Two, she squatted in what would be the middle of this ball’s path to the outfield. A perfect place to be.

Three, the miracle of all skilled infield-player’s work, Reese got her glove on the ground with the fingers of that glove pointing to home plate. Another perfect move. And that ball rolled right into her glove. She quite literally, quite honestly, fielded that ground ball the way older, more experienced, more serious ball players do. Zack and I were both quite impressed and pleased. Like Zack said, it wasn’t something you see kids this age doing.

Ella Bistline, 4, did her unique, make-yourself-a-pretzel-at-the-tee wind up again, and again she connected solidly with that ball. Watch this kid, you all; she’s an athlete just taking flight, destined, I think, for great heights.

Elijah Schafnik, 3, had four or five strong hits, another boy who has grown tremendously as a ball player this summer. Another naturally skilled one to watch.

And Ronan Arthur, 6, came to the plate. I told him I missed him these last two weeks.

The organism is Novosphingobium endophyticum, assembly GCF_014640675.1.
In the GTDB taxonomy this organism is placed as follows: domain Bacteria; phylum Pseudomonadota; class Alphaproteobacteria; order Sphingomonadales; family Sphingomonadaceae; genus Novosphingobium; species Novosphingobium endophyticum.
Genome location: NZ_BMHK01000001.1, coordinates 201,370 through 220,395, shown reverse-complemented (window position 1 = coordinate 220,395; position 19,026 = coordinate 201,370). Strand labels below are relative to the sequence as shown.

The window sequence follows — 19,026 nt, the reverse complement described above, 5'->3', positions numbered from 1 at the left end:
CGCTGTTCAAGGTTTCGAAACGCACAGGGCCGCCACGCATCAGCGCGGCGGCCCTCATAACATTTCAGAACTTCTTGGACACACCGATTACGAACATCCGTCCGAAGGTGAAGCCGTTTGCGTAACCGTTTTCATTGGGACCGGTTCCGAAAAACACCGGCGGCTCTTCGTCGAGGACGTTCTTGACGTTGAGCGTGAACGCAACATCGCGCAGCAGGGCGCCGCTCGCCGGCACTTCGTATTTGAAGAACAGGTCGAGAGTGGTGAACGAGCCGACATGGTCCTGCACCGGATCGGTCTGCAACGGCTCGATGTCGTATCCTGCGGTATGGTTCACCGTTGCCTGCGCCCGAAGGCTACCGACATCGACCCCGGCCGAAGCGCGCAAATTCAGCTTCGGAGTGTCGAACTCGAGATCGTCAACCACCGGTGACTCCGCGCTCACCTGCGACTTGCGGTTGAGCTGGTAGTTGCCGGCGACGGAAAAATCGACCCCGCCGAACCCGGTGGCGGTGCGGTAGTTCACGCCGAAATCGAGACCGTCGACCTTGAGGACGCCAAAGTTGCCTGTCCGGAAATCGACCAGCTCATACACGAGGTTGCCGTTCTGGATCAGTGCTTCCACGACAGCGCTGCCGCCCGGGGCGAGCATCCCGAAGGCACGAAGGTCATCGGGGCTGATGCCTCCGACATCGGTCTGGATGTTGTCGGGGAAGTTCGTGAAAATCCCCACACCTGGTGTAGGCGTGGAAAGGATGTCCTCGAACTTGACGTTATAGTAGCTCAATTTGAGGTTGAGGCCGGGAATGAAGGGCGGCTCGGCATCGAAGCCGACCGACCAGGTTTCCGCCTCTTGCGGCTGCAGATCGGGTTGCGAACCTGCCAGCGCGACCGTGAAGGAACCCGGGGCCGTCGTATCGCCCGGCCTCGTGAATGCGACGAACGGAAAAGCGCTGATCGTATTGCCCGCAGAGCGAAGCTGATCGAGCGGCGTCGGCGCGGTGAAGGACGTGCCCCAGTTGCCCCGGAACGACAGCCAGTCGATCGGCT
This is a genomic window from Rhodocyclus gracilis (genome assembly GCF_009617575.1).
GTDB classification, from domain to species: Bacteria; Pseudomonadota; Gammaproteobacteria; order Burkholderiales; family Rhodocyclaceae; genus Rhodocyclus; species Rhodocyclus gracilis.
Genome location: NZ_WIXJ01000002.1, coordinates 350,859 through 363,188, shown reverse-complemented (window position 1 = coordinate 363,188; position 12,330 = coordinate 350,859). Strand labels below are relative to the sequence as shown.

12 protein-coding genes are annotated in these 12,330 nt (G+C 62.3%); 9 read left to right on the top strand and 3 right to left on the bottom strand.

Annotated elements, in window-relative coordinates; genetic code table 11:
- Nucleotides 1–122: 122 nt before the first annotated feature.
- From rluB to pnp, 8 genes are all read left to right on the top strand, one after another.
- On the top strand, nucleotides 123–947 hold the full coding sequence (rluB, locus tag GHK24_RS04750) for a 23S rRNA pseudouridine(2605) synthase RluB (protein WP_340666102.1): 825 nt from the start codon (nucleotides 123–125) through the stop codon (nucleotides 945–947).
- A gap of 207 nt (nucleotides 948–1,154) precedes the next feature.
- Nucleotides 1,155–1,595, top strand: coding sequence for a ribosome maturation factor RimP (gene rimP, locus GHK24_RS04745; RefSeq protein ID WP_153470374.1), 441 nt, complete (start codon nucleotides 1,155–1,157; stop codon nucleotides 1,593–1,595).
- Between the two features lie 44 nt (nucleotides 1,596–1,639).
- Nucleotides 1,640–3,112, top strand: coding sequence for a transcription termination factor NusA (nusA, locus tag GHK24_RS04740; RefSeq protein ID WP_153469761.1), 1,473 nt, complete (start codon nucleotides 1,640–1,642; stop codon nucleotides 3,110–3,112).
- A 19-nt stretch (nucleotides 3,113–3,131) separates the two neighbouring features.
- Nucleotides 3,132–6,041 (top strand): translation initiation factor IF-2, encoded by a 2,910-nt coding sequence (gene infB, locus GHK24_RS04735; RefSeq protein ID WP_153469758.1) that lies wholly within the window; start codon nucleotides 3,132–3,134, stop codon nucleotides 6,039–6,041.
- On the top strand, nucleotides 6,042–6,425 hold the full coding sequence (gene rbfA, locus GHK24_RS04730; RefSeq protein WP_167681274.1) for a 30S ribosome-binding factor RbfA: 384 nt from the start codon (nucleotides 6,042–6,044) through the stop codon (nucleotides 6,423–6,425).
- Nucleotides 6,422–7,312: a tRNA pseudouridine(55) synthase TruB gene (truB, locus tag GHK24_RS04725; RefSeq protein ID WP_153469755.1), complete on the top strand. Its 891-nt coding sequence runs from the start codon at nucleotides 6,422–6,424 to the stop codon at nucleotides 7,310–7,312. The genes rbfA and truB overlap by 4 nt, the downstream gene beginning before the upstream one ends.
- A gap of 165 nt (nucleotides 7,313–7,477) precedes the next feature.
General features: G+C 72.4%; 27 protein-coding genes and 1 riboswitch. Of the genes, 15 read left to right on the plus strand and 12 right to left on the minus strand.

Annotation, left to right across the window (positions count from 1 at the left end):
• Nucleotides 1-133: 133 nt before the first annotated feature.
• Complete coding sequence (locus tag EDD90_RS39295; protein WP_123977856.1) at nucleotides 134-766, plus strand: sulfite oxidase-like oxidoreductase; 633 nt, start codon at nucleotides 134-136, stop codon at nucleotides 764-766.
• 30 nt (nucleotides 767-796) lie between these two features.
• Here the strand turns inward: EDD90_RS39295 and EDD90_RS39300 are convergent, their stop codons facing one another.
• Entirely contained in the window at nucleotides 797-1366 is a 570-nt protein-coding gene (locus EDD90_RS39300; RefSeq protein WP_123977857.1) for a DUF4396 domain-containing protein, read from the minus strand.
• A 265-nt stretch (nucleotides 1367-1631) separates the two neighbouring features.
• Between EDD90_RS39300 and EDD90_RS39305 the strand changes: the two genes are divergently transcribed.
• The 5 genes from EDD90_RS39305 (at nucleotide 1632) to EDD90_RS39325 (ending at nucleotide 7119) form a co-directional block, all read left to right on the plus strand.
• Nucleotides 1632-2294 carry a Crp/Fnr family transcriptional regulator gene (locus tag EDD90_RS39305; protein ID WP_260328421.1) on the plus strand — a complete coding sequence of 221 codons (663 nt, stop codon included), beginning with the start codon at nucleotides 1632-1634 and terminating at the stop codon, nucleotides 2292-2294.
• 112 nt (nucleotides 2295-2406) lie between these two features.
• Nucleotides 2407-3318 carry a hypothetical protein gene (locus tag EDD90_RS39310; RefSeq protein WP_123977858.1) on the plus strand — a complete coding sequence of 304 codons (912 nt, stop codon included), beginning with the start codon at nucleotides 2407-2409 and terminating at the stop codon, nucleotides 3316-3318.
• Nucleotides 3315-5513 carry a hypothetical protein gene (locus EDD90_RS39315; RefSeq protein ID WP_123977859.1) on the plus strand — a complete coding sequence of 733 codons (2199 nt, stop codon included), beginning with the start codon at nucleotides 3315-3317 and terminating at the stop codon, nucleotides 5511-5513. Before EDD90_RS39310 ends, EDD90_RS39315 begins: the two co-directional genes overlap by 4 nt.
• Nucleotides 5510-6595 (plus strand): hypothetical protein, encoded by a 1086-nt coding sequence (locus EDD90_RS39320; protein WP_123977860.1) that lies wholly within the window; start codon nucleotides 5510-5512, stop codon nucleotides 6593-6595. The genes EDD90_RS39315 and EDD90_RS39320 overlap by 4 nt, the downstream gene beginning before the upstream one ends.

“I was ill,” he said solemnly. “I had a fever.”

Oh. You OK?

“I am fine,” he said, and showed how fine he was for the next 30 minutes by chasing and being chased by other players. These children remind me what it had been like as a child. They chase each other like madmen, madwomen, like warriors determined to capture and crush their foes. The other boys Ronan chased and was chased by in turns included Jamie Newton, 5, a wild and wonderful smiling champion; Brody Bistline, 5, a screaming zephyr, intent on chaos; Cameron Richeson, 7, a soaring and diving eagle, intent on snatching his prey; and Thomas Stratton, 6, king of the roost, ready to devour anyone who got too close.

Topher Besson, 3, is absolutely fascinated by the soft, loose, easily piled-up and scooped-up dirt on the diamond — which he was impelled to fill his hands with and then pour on his 6-year-old brother Johnny Besson’s head, which Johnny wasn’t too wild about.

Oscar Stratton, 4, hit a half a dozen balls, another T-baller very interested in gathering and spreading the wonderful, powdery, pour-through-your-fingers diamond dirt. And Mia Stratton, not yet 2, runs, plodding along like a trooper. She ran the whole length of the field with her grandfather Dave Stratton last week, running-plopping-bouncing from the third baseline to the light pole in right field where we gather at the end of the evening. And she has kept up her amazingly strong, non-stop “toddler runs” this week. Toddler runs? The small child bounces from one foot to the other, each bounce a small leap, those bounces seeming to come from round, softball-sized feet. Feet too thick and too big for the toddler to lift, but lift she does — feeling as speedy, no doubt, as a flash of lightning shooting across the grass.